Twenty thousand temporary jobs created during the Bashayer al-Khair campaign to combat terrorism and unemployment in Diyala province will be turned into permanent positions in three phases, provincial officials announced last week.
According to Diyala governor Hisham al-Hiyali, the first phase involves screening 12,500 contractors who are currently working for provincial directorates but have not been officially endorsed by the Ministry of Finance to become permanent employees.
The second phase involves screening around 4,000 randomly chosen individuals who have not yet begun working in the directorates.
The third phase involves receiving applicants from provincial residents to fill the remaining 3,000 slots.
Bashayer al-Khair was a military campaign launched by Iraqi forces in 2008 to pursue and hunt down al-Qaeda members in Diyala province.
Following the success of the military campaign, Diyala launched scores of projects in 2009 to find work for 20,000 unemployed people.
Last month, following the approval of the federal budget in February, the Iraqi parliament formed a committee to convert the temporary contracts created under the Bashayer al-Khair campaign into permanent positions.
According to Diyala province spokesperson Turath Mahmoud, the Iraqi cabinet added another 10,000 job slots to the 20,000 approved by parliament.
"Here in the province we have 40,000 unemployed people, of whom 30,000 will be given jobs," he told Mawtani.
Turning the contracts into permanent jobs "will help improve the living standards of Iraqi families in Diyala province by fighting unemployment", said Iraqi parliament member Mohammad al-Khalidi.
"The province's parliament members are also working on energising the role of the private sector in view of its importance in employing large numbers of the unemployed, supporting the national economy, and uplifting the province's economy and the process of reconstruction," he said.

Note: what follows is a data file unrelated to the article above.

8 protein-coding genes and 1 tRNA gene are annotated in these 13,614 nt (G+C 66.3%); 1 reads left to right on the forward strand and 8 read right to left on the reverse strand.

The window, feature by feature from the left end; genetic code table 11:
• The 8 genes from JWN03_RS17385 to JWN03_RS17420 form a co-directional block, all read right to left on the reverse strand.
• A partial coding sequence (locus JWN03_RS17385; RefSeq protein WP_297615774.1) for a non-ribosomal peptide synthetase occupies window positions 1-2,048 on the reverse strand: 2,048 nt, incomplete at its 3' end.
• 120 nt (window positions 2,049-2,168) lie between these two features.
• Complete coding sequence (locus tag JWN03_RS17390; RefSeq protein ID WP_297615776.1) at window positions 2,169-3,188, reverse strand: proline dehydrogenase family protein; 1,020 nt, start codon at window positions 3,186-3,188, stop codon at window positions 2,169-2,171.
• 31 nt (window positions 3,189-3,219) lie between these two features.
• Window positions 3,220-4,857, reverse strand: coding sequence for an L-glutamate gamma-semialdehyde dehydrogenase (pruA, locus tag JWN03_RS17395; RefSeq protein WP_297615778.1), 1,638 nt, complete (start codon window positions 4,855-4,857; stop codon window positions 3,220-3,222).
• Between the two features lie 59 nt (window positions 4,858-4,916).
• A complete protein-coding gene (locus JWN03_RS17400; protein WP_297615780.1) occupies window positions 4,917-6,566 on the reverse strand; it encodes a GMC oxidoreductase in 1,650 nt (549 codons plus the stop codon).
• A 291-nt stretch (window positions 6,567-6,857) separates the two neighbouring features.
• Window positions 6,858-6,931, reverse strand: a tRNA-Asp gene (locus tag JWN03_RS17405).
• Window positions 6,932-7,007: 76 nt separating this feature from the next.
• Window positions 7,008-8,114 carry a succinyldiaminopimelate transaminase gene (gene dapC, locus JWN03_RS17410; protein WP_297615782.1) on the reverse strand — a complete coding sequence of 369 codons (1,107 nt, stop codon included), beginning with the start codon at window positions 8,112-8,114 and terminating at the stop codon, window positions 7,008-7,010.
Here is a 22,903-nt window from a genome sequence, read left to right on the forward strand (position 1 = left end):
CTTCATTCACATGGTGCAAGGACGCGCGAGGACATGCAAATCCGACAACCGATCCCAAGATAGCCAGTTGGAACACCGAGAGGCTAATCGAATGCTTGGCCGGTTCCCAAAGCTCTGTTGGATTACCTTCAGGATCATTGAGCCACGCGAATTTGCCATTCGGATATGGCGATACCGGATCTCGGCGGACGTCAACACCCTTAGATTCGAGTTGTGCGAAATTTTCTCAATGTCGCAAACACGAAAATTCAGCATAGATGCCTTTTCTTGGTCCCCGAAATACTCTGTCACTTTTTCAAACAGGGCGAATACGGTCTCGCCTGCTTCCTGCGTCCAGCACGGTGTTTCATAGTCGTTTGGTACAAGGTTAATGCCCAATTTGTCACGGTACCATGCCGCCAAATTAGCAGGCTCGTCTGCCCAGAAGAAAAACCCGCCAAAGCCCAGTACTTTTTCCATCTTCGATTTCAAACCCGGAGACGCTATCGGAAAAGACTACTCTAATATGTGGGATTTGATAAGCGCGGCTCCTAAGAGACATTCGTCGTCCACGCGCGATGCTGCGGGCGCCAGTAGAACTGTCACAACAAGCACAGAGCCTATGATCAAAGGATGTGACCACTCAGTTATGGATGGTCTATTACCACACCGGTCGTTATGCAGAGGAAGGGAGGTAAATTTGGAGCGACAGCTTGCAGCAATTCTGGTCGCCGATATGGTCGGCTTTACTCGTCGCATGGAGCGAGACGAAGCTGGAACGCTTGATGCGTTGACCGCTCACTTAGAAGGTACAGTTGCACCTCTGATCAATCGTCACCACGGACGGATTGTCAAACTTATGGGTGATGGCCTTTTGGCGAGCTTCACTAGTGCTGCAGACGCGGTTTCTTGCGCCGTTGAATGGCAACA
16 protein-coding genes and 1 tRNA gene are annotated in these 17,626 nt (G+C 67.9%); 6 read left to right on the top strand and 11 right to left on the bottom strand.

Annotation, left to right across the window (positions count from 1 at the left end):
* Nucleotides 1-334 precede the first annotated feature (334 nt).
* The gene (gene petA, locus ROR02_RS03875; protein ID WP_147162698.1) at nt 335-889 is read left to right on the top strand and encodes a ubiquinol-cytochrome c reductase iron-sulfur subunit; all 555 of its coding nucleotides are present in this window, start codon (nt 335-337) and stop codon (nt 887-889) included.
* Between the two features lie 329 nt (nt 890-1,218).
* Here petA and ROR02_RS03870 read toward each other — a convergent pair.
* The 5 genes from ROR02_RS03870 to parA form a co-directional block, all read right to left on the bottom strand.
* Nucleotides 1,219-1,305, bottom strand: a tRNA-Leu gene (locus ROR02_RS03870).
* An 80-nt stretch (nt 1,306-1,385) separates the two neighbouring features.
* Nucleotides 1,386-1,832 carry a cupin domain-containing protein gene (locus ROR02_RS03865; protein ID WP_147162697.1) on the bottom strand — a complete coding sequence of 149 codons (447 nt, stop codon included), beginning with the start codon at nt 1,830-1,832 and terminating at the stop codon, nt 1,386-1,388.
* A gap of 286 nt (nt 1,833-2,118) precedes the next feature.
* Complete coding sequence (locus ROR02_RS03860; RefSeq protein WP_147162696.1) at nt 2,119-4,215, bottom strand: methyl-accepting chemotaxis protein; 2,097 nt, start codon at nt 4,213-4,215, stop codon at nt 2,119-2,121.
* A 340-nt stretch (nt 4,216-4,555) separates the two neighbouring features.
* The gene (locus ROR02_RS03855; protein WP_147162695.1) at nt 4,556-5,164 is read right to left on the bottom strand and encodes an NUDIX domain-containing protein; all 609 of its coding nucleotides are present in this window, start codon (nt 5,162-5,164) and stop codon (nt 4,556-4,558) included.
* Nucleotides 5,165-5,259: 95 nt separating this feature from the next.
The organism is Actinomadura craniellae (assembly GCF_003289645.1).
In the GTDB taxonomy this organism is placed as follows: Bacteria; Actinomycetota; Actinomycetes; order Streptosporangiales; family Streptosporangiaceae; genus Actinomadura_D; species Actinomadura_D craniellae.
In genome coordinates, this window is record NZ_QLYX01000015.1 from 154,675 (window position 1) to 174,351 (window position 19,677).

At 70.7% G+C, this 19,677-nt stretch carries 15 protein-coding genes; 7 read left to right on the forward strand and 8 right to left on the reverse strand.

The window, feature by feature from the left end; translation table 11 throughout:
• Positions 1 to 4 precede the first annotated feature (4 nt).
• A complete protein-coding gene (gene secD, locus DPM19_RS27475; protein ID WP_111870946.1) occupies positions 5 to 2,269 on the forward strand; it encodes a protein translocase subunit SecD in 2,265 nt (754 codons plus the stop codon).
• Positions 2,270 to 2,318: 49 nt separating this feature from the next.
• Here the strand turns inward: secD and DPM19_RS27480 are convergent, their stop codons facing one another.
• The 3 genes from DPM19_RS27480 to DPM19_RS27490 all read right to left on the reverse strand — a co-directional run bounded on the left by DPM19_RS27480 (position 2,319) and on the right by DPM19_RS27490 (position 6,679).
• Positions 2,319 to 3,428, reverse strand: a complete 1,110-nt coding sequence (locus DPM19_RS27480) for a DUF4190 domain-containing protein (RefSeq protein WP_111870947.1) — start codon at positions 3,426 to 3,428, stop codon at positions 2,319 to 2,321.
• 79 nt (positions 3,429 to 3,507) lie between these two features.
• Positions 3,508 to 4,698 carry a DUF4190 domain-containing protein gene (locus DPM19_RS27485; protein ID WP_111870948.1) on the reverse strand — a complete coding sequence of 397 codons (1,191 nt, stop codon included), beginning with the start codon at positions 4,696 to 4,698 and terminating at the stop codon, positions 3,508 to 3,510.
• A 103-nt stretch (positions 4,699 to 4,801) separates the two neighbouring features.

The announcement generated reactions welcoming the initiative, as well as scepticism over whether it can be implemented effectively.
"Many of the province's sheikhs doubt whether the situation in Diyala will improve and reach the level hoped for because of administrative corruption," Sheikh Hussein al-Khalaf, a Dulaim tribal chief in Diyala, told Mawtani.
At the same time, al-Khalaf emphasised "the tribesmen's and the provincial figures' solidarity with officials to uplift the state of services and improve security and the social situation in Diyala."
Mohamamd Jameel al-Amery of the Diyala agriculture department told Mawtani the initiative is much-needed in his sector.
"Diyala is one of the important agricultural provinces of Iraq. The agricultural sector has greatly deteriorated due to many factors, the most important of which was al-Qaeda's control over parts of the province for about four years," he said.
"We badly need workers in various fields and specialties in order to exercise our patriotic duty in reviving the province's agriculture sector. Therefore, appointing the contractors of Bashayer al-Khair will meet the agricultural sector's need for jobs," al-Amery said.
Saad Fadhil, 27, one of the contractors, welcomed his appointment as an English teacher.
"The majority of the province's young people are unemployed. Some work on daily wages, without future security, but my work as a teacher will ensure a better future for me," he said.